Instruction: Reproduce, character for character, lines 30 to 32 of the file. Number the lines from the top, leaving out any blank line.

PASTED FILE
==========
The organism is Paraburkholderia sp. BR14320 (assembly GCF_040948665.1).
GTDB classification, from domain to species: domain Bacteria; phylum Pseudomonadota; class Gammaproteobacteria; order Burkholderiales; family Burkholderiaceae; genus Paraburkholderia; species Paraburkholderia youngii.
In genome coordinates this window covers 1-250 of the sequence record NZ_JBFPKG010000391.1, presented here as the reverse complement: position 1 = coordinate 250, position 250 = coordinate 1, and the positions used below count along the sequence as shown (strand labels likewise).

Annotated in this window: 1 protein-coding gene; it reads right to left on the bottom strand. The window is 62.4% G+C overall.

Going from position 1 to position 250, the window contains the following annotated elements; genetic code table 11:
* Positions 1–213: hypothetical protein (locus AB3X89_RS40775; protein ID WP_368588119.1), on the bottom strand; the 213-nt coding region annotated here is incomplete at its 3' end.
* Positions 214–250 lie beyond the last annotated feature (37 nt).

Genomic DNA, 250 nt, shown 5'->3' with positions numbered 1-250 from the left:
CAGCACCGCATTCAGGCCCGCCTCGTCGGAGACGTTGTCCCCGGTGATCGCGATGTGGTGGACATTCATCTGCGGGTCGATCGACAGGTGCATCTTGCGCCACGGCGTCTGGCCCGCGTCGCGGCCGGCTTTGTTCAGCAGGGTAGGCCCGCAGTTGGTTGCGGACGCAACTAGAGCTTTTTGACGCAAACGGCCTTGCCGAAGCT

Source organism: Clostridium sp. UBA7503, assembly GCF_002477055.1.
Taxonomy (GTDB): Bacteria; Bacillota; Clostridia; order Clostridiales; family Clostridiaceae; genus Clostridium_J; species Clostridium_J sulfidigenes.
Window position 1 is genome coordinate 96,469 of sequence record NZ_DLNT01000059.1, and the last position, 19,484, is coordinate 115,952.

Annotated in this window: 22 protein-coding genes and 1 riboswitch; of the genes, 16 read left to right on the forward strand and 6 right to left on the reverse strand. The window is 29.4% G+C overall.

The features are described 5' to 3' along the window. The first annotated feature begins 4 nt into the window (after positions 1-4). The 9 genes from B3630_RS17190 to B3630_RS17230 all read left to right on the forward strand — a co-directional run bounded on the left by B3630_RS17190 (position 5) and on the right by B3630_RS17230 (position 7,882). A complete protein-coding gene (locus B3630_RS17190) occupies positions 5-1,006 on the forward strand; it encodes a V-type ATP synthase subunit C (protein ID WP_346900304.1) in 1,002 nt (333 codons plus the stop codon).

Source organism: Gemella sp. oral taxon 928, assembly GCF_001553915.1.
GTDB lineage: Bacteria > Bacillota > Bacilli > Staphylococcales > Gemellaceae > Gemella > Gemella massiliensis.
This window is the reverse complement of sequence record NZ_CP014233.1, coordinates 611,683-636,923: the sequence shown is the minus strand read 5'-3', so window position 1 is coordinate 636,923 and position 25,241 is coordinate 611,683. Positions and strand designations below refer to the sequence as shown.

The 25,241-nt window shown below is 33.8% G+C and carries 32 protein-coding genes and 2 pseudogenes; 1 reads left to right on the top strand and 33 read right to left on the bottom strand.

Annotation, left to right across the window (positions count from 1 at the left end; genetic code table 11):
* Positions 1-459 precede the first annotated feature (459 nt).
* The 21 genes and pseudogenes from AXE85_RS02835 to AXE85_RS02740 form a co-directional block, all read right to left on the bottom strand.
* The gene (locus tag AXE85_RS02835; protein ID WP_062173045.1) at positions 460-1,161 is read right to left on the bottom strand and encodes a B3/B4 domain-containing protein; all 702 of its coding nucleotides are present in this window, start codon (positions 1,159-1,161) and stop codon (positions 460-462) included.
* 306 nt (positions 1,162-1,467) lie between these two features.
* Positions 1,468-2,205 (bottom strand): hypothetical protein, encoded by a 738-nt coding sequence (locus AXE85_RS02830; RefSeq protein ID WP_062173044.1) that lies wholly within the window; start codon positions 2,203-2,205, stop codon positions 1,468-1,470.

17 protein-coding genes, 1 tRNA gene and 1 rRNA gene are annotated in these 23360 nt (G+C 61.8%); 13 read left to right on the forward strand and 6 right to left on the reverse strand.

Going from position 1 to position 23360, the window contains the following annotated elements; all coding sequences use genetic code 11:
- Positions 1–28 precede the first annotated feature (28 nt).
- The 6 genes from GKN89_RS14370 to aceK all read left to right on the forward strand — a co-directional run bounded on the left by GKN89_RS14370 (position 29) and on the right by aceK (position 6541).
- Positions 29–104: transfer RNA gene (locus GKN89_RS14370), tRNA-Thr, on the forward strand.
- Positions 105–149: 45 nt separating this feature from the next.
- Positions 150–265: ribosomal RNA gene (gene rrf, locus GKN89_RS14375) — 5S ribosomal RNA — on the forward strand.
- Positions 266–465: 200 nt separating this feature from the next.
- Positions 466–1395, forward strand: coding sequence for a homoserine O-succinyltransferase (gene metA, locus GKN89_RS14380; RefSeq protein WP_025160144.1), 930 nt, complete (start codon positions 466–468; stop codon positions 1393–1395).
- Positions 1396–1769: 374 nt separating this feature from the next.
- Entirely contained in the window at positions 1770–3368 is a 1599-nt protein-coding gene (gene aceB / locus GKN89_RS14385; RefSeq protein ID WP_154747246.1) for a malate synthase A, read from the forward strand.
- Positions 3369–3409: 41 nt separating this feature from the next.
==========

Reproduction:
- Positions 105–149: 45 nt separating this feature from the next.
- Positions 150–265: ribosomal RNA gene (gene rrf, locus GKN89_RS14375) — 5S ribosomal RNA — on the forward strand.
- Positions 266–465: 200 nt separating this feature from the next.